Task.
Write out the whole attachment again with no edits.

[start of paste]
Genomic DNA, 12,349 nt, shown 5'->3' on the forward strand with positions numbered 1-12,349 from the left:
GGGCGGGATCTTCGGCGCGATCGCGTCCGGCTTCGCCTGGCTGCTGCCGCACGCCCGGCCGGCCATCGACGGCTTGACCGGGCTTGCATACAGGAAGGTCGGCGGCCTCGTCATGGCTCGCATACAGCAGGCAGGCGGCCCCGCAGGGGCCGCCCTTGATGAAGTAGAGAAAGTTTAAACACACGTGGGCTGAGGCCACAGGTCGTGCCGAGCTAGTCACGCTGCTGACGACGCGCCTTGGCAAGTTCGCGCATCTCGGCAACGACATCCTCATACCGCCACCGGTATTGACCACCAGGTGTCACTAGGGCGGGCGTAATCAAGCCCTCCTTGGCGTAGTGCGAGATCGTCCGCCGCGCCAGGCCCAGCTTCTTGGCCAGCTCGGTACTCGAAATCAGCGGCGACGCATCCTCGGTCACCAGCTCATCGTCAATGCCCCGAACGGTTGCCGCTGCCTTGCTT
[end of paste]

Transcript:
Genomic DNA, 12,349 nt, shown 5'->3' on the forward strand with positions numbered 1-12,349 from the left:
GGGCGGGATCTTCGGCGCGATCGCGTCCGGCTTCGCCTGGCTGCTGCCGCACGCCCGGCCGGCCATCGACGGCTTGACCGGGCTTGCATACAGGAAGGTCGGCGGCCTCGTCATGGCTCGCATACAGCAGGCAGGCGGCCCCGCAGGGGCCGCCCTTGATGAAGTAGAGAAAGTTTAAACACACGTGGGCTGAGGCCACAGGTCGTGCCGAGCTAGTCACGCTGCTGACGACGCGCCTTGGCAAGTTCGCGCATCTCGGCAACGACATCCTCATACCGCCACCGGTATTGACCACCAGGTGTCACTAGGGCGGGCGTAATCAAGCCCTCCTTGGCGTAGTGCGAGATCGTCCGCCGCGCCAGGCCCAGCTTCTTGGCCAGCTCGGTACTCGAAATCAGCGGCGACGCATCCTCGGTCACCAGCTCATCGTCAATGCCCCGAACGGTTGCCGCTGCCTTGCTT